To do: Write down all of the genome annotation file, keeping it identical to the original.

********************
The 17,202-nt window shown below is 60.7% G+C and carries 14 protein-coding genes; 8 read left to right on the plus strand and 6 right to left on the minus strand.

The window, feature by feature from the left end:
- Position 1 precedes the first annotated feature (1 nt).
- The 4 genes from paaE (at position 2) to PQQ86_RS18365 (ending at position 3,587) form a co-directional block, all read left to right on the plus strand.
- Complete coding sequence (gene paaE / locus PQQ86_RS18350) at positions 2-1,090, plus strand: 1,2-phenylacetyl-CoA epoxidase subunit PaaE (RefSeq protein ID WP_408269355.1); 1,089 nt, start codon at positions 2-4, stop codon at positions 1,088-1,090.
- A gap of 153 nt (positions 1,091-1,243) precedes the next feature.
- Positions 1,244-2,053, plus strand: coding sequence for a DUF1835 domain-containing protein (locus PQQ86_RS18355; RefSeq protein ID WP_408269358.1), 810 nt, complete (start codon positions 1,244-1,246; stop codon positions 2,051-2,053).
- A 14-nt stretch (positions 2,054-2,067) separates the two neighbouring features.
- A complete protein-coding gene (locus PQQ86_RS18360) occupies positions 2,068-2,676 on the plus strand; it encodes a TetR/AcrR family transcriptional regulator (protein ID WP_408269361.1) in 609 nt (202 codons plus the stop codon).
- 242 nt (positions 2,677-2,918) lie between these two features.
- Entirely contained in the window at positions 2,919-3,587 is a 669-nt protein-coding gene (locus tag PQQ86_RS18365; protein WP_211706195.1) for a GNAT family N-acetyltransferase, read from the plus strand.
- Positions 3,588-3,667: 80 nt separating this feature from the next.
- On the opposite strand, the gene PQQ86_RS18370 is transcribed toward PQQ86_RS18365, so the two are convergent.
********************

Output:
The 17,202-nt window shown below is 60.7% G+C and carries 14 protein-coding genes; 8 read left to right on the plus strand and 6 right to left on the minus strand.

The window, feature by feature from the left end:
- Position 1 precedes the first annotated feature (1 nt).
- The 4 genes from paaE (at position 2) to PQQ86_RS18365 (ending at position 3,587) form a co-directional block, all read left to right on the plus strand.
- Complete coding sequence (gene paaE / locus PQQ86_RS18350) at positions 2-1,090, plus strand: 1,2-phenylacetyl-CoA epoxidase subunit PaaE (RefSeq protein ID WP_408269355.1); 1,089 nt, start codon at positions 2-4, stop codon at positions 1,088-1,090.
- A gap of 153 nt (positions 1,091-1,243) precedes the next feature.
- Positions 1,244-2,053, plus strand: coding sequence for a DUF1835 domain-containing protein (locus PQQ86_RS18355; RefSeq protein ID WP_408269358.1), 810 nt, complete (start codon positions 1,244-1,246; stop codon positions 2,051-2,053).
- A 14-nt stretch (positions 2,054-2,067) separates the two neighbouring features.
- A complete protein-coding gene (locus PQQ86_RS18360) occupies positions 2,068-2,676 on the plus strand; it encodes a TetR/AcrR family transcriptional regulator (protein ID WP_408269361.1) in 609 nt (202 codons plus the stop codon).
- 242 nt (positions 2,677-2,918) lie between these two features.
- Entirely contained in the window at positions 2,919-3,587 is a 669-nt protein-coding gene (locus tag PQQ86_RS18365; protein WP_211706195.1) for a GNAT family N-acetyltransferase, read from the plus strand.
- Positions 3,588-3,667: 80 nt separating this feature from the next.
- On the opposite strand, the gene PQQ86_RS18370 is transcribed toward PQQ86_RS18365, so the two are convergent.